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Southwark Council opposes new cycle superhighway on grounds of increased pollution

Joe Robinson
14 Nov 2017

Southwark Council claims proposed cycle superhighway will increase poor air quality

Southwark Councillors are opposing plans to extend the cycle superhighway into the South East of London, claiming that it will increase air pollution.

In a letter from Councillors Mark Williams and Ian Wingfield, it is claimed that the proposed route along the A200 from Tower Bridge to Greenwich would increase traffic therefore decreasing air quality.

Due to the changes to travel patterns that will incur, the councillors claim that parts of the route, particularly Southwark Park Road will be subject to 'an additional 200-300 vehicles per hour at peak which will fundamentally alter the look and feel, and air quality, of a heavily populated residential street'.

The letter goes on to criticise Transport for London in its failing to consider a more 'holistic' view concluding that they would be unable to 'accept the impact on the local highway network – which goes against our policies, and in particular the increased journey time for buses, increased congestion leading to increased air pollution, and the impact on residential streets'.

The councillors, although surely aware that bicycles are emissions free, are blaming bicycles for air pollution rather than the vehicles sat in traffic jams. This overlooks the fact that getting more people out of cars and on to bikes will in fact reduce air pollution.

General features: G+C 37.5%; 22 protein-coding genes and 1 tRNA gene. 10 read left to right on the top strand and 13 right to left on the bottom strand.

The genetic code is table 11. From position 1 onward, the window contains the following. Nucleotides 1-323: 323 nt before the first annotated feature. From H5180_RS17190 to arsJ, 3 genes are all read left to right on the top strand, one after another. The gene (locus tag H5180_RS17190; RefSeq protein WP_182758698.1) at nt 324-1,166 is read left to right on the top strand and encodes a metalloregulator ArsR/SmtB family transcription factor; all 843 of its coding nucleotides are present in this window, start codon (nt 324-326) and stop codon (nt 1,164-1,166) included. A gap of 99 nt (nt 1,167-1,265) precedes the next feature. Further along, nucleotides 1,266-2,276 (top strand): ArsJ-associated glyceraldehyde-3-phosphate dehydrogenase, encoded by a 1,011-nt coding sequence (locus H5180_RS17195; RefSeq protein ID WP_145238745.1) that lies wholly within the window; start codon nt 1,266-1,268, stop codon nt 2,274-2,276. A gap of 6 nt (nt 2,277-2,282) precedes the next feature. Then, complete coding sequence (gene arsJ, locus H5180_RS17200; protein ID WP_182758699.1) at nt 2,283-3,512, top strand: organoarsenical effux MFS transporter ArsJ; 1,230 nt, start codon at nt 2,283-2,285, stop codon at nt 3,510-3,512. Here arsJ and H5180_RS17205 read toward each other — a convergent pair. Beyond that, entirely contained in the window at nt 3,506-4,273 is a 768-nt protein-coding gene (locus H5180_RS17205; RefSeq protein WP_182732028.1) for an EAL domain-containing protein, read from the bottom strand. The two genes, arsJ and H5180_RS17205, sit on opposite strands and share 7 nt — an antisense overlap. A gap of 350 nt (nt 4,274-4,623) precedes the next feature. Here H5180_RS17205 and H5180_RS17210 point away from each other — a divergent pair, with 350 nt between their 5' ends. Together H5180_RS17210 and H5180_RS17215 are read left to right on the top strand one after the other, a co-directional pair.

A recent survey by Sustrans shows that almost 80% of people want to see more segregated cycle lanes in British cities, something that would make cycling more accessible to a wider range of people.

The initial proposals from TfL, which are due to be consulted on in September next year, formed part of an effort to address the lack of cycling infrastructure in the south east of the capital.

Between 2013 and 2016, the A200 saw 93 recorded collisions involving cyclists. These collisions were part of the 3,500 daily trips made along the busy route.

TfL also recently announced plans to introduce a new cycle-specific river crossing east of Tower Bridge in an effort to better connect the city suburbs for cyclists.

However, it looks as if these plans will be put on ice if TfL are unable to get the backing of Southwark Council.

The councillors finished their letter asking TfL to work on a joint effort to improve transport in the South East London area, also asking for the government body to address the use of private vehicle use in the borough.

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